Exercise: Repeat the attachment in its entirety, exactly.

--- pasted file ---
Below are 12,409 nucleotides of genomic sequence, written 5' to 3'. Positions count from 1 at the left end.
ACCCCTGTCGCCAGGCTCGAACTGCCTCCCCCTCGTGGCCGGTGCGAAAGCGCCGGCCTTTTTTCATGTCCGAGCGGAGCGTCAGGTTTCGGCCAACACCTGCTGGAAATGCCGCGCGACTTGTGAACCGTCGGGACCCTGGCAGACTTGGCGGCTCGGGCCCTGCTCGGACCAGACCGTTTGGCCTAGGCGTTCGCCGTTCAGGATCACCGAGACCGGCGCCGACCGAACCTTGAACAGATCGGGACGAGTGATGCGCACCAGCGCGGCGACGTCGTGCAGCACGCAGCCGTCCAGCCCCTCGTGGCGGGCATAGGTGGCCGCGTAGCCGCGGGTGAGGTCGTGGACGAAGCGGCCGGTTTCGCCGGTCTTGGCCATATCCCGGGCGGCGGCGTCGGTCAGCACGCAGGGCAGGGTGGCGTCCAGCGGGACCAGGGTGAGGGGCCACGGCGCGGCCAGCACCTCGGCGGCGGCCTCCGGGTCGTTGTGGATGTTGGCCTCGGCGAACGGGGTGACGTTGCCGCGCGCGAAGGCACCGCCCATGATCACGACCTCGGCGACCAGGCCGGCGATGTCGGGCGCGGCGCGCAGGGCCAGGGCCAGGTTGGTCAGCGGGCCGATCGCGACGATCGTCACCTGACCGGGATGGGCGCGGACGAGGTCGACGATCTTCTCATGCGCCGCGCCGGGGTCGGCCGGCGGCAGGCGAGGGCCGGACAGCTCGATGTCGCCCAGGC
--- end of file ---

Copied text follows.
Below are 12,409 nucleotides of genomic sequence, written 5' to 3'. Positions count from 1 at the left end.
ACCCCTGTCGCCAGGCTCGAACTGCCTCCCCCTCGTGGCCGGTGCGAAAGCGCCGGCCTTTTTTCATGTCCGAGCGGAGCGTCAGGTTTCGGCCAACACCTGCTGGAAATGCCGCGCGACTTGTGAACCGTCGGGACCCTGGCAGACTTGGCGGCTCGGGCCCTGCTCGGACCAGACCGTTTGGCCTAGGCGTTCGCCGTTCAGGATCACCGAGACCGGCGCCGACCGAACCTTGAACAGATCGGGACGAGTGATGCGCACCAGCGCGGCGACGTCGTGCAGCACGCAGCCGTCCAGCCCCTCGTGGCGGGCATAGGTGGCCGCGTAGCCGCGGGTGAGGTCGTGGACGAAGCGGCCGGTTTCGCCGGTCTTGGCCATATCCCGGGCGGCGGCGTCGGTCAGCACGCAGGGCAGGGTGGCGTCCAGCGGGACCAGGGTGAGGGGCCACGGCGCGGCCAGCACCTCGGCGGCGGCCTCCGGGTCGTTGTGGATGTTGGCCTCGGCGAACGGGGTGACGTTGCCGCGCGCGAAGGCACCGCCCATGATCACGACCTCGGCGACCAGGCCGGCGATGTCGGGCGCGGCGCGCAGGGCCAGGGCCAGGTTGGTCAGCGGGCCGATCGCGACGATCGTCACCTGACCGGGATGGGCGCGGACGAGGTCGACGATCTTCTCATGCGCCGCGCCGGGGTCGGCCGGCGGCAGGCGAGGGCCGGACAGCTCGATGTCGCCCAGGC